Scotland set to miss renewables goal
A new report from Scottish Renewables has warned that Holyrood is set to miss its target of 100% renewable electricity by 2020 without further investment in onshore and offshore wind.
The report shows Scotland is on course to generate the equivalent of 87% of its annual demand for power from renewables by 2020, and highlights the need for further support from the UK Government if the target is to be met.
The 2020 renewable target was established in 2011 by former Scottish First Minister Alex Salmond and is not legally binding.
“The 100% target has provided a powerful focus for government, industry and supporting bodies like HIE and Scottish Enterprise, and really put Scotland’s renewable energy industry on the map,” said Scottish Renewables Chief Executive, Niall Stuart.
“However, current projections show that we’re not going to meet it unless we get more projects going ahead between now and 2020.
“There are consented schemes onshore and offshore that could get us there, but they can only go ahead if they are allocated a long term contract for their power.
“The industry had expected an auction round for contracts this autumn, but UK ministers postponed that, and we are still unsure if and when that will go ahead which is inevitably impacting on investor confidence across the industry.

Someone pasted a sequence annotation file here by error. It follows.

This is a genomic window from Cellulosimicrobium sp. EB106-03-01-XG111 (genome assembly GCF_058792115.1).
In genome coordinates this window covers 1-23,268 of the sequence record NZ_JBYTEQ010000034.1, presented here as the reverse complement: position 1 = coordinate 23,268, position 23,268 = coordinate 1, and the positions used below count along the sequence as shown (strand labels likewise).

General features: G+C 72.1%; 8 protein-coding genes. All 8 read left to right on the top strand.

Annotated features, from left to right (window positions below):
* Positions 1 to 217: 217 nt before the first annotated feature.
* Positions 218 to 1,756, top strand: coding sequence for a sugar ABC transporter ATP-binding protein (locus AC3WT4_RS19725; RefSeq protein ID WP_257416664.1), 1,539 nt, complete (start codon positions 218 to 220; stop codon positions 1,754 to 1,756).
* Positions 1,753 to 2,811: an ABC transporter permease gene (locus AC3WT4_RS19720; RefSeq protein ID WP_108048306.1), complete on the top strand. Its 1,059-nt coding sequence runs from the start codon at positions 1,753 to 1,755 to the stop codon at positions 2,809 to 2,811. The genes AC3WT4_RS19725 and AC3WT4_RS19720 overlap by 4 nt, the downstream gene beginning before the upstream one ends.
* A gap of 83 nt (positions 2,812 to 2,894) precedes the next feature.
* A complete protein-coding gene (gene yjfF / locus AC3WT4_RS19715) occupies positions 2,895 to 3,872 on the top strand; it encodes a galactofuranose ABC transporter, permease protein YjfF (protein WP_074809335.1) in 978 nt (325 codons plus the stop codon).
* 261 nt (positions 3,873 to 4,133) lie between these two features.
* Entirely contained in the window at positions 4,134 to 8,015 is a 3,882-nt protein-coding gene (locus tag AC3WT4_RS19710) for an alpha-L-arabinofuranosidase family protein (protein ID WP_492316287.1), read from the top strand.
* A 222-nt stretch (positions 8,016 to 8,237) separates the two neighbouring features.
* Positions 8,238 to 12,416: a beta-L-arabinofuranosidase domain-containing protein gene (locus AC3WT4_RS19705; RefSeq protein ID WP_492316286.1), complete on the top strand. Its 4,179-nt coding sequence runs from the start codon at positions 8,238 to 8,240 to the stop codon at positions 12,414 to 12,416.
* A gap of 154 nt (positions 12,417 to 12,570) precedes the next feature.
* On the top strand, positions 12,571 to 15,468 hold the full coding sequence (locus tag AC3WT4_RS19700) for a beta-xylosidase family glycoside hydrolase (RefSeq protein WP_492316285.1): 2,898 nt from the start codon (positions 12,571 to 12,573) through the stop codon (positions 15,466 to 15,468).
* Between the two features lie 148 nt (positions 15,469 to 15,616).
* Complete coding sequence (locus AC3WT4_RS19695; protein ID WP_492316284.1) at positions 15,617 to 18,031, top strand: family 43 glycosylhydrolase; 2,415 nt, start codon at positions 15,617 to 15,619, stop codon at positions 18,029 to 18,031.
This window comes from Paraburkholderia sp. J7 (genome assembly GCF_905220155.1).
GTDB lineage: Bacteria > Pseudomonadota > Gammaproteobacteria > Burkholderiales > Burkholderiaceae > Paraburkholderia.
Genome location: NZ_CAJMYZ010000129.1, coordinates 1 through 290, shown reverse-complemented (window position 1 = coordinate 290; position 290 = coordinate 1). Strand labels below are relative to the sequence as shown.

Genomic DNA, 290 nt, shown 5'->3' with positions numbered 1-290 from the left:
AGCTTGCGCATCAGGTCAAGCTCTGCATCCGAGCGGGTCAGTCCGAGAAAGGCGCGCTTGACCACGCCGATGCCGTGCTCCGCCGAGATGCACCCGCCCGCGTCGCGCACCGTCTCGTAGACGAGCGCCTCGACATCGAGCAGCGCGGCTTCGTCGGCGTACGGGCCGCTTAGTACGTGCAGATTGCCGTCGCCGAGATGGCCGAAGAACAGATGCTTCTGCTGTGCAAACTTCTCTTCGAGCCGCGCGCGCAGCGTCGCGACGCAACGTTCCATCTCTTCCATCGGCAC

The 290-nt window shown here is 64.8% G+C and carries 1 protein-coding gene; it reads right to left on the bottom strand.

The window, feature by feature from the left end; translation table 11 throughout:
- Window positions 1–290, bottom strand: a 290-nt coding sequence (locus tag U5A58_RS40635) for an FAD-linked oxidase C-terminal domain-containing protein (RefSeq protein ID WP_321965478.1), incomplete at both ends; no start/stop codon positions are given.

“If we don’t start the process by next spring, the delay could fatally undermine the timeline for the projects on Scotland’s main island groups, ending prospects for major developments on the Western Isles and Shetland. It would also raise serious questions about whether the proposed offshore wind projects can make the 2020 deadline.”
The Scottish Government’s targets are also separate to the EU energy targets, which were mentioned yesterday at the Energy Select Committee in Westminster.
"Recent announcements by the UK Government represent an attack on the renewables sector, creating huge uncertainty for investors, developers and communities, and undermining Scotland’s ability to fulfill its renewable energy potential,” said Scottish Energy Minister, Fergus Ewing.
“Our renewables targets are ambitious and challenging and I am pleased we have seen almost half of our electricity demand coming from renewable sources in 2014. However, I share Scottish Renewables’ concerns that the damaging and premature cuts to support for renewable energy being driven through by the UK Government will hamper future progress.”
Jamie Hailstone is a freelance journalist and author, specializing in local government, transport and energy issues